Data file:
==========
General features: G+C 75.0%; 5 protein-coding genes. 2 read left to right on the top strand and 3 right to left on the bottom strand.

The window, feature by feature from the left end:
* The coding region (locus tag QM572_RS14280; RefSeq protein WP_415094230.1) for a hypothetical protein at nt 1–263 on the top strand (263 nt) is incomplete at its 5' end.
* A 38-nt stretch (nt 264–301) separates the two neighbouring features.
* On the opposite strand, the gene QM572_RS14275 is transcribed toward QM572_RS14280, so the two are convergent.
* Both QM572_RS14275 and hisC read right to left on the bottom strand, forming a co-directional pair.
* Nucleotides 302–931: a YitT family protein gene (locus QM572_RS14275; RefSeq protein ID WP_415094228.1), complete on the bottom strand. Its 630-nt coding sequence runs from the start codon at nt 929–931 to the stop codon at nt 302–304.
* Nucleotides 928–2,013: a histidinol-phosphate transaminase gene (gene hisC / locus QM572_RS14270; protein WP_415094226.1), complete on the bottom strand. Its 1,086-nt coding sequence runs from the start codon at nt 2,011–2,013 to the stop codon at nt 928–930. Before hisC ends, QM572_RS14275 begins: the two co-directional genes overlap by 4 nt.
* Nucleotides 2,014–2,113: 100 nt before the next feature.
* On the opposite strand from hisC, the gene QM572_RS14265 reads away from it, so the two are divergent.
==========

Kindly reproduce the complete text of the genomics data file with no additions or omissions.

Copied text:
General features: G+C 75.0%; 5 protein-coding genes. 2 read left to right on the top strand and 3 right to left on the bottom strand.

The window, feature by feature from the left end:
* The coding region (locus tag QM572_RS14280; RefSeq protein WP_415094230.1) for a hypothetical protein at nt 1–263 on the top strand (263 nt) is incomplete at its 5' end.
* A 38-nt stretch (nt 264–301) separates the two neighbouring features.
* On the opposite strand, the gene QM572_RS14275 is transcribed toward QM572_RS14280, so the two are convergent.
* Both QM572_RS14275 and hisC read right to left on the bottom strand, forming a co-directional pair.
* Nucleotides 302–931: a YitT family protein gene (locus QM572_RS14275; RefSeq protein ID WP_415094228.1), complete on the bottom strand. Its 630-nt coding sequence runs from the start codon at nt 929–931 to the stop codon at nt 302–304.
* Nucleotides 928–2,013: a histidinol-phosphate transaminase gene (gene hisC / locus QM572_RS14270; protein WP_415094226.1), complete on the bottom strand. Its 1,086-nt coding sequence runs from the start codon at nt 2,011–2,013 to the stop codon at nt 928–930. Before hisC ends, QM572_RS14275 begins: the two co-directional genes overlap by 4 nt.
* Nucleotides 2,014–2,113: 100 nt before the next feature.
* On the opposite strand from hisC, the gene QM572_RS14265 reads away from it, so the two are divergent.